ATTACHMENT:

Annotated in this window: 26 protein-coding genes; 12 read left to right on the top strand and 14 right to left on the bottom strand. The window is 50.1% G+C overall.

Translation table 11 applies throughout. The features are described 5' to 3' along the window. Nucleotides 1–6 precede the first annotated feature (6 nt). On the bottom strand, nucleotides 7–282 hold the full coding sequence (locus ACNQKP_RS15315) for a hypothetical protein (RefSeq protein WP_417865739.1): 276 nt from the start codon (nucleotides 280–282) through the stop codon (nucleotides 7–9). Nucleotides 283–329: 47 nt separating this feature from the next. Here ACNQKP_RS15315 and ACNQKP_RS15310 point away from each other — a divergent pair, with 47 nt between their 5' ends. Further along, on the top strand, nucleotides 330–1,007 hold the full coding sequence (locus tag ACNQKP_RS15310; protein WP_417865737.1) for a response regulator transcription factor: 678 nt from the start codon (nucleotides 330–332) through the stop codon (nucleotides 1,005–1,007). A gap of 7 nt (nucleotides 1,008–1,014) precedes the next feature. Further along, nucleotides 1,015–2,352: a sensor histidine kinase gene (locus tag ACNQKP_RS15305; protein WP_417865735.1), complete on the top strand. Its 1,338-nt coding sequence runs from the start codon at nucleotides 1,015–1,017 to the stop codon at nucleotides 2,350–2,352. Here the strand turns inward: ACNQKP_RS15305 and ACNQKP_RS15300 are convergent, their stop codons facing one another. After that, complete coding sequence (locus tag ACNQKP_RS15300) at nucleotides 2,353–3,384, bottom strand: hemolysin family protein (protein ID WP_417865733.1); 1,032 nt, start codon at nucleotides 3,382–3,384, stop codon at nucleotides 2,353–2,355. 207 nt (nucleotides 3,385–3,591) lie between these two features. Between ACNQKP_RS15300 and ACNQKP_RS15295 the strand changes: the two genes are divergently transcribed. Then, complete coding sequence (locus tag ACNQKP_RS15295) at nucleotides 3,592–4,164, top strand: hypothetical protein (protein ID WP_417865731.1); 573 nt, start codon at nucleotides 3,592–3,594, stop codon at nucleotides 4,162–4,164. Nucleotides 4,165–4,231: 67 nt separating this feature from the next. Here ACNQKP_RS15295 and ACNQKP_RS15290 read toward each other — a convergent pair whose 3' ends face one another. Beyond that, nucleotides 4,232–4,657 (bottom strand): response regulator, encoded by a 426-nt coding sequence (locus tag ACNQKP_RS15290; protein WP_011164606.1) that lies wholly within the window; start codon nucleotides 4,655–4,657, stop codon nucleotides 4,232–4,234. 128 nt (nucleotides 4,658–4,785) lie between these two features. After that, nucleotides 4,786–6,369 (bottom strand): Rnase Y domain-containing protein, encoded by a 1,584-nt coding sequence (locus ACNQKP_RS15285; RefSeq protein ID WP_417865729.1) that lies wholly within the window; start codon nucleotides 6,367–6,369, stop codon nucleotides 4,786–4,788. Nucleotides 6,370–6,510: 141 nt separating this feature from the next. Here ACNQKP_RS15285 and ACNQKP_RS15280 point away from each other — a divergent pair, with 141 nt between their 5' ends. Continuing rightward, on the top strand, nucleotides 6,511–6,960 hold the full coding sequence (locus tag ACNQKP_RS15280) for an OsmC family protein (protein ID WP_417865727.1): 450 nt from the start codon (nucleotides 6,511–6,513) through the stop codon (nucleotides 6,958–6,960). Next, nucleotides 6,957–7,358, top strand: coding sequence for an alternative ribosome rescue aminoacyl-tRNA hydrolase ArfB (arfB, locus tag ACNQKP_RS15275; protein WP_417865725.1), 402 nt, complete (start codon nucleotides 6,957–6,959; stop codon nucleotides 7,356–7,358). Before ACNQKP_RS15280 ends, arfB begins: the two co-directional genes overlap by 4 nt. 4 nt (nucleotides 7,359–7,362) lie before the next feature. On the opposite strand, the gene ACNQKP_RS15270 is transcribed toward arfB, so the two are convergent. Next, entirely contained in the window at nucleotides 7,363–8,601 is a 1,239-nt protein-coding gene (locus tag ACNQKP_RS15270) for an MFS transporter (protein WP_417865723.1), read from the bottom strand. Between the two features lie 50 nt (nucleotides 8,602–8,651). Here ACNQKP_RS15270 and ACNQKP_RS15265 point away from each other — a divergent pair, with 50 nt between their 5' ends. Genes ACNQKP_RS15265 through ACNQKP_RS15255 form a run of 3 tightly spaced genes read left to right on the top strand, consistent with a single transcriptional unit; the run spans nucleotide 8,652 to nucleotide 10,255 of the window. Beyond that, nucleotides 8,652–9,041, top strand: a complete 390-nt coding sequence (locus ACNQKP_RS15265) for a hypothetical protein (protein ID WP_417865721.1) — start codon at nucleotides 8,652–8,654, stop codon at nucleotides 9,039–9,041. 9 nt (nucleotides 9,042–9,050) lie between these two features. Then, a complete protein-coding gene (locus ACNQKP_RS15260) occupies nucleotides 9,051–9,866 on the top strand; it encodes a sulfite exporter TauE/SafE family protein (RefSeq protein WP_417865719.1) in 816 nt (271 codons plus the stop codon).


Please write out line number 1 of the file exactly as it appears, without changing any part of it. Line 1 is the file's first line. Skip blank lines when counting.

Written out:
Annotated in this window: 26 protein-coding genes; 12 read left to right on the top strand and 14 right to left on the bottom strand. The window is 50.1% G+C overall.